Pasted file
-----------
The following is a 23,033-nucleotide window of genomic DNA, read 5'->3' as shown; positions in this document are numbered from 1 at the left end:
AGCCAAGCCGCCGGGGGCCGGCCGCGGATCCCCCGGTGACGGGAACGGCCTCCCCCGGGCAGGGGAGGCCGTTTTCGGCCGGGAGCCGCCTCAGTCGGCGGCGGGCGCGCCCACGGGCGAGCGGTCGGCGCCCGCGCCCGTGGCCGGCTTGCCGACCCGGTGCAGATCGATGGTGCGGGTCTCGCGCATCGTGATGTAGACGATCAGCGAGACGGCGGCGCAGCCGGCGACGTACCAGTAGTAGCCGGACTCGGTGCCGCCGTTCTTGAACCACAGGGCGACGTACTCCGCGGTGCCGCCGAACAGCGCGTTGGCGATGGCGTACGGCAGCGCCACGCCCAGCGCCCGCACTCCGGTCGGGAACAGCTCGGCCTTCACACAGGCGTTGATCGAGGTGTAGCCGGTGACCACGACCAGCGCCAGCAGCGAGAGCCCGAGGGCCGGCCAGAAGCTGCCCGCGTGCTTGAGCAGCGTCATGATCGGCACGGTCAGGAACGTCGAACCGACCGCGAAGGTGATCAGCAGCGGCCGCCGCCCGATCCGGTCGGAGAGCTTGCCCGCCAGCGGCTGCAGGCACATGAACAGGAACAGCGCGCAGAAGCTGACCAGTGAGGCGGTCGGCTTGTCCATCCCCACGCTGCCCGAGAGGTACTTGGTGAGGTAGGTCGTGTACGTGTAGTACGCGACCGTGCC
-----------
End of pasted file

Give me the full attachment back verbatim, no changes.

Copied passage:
The following is a 23,033-nucleotide window of genomic DNA, read 5'->3' as shown; positions in this document are numbered from 1 at the left end:
AGCCAAGCCGCCGGGGGCCGGCCGCGGATCCCCCGGTGACGGGAACGGCCTCCCCCGGGCAGGGGAGGCCGTTTTCGGCCGGGAGCCGCCTCAGTCGGCGGCGGGCGCGCCCACGGGCGAGCGGTCGGCGCCCGCGCCCGTGGCCGGCTTGCCGACCCGGTGCAGATCGATGGTGCGGGTCTCGCGCATCGTGATGTAGACGATCAGCGAGACGGCGGCGCAGCCGGCGACGTACCAGTAGTAGCCGGACTCGGTGCCGCCGTTCTTGAACCACAGGGCGACGTACTCCGCGGTGCCGCCGAACAGCGCGTTGGCGATGGCGTACGGCAGCGCCACGCCCAGCGCCCGCACTCCGGTCGGGAACAGCTCGGCCTTCACACAGGCGTTGATCGAGGTGTAGCCGGTGACCACGACCAGCGCCAGCAGCGAGAGCCCGAGGGCCGGCCAGAAGCTGCCCGCGTGCTTGAGCAGCGTCATGATCGGCACGGTCAGGAACGTCGAACCGACCGCGAAGGTGATCAGCAGCGGCCGCCGCCCGATCCGGTCGGAGAGCTTGCCCGCCAGCGGCTGCAGGCACATGAACAGGAACAGCGCGCAGAAGCTGACCAGTGAGGCGGTCGGCTTGTCCATCCCCACGCTGCCCGAGAGGTACTTGGTGAGGTAGGTCGTGTACGTGTAGTACGCGACCGTGCC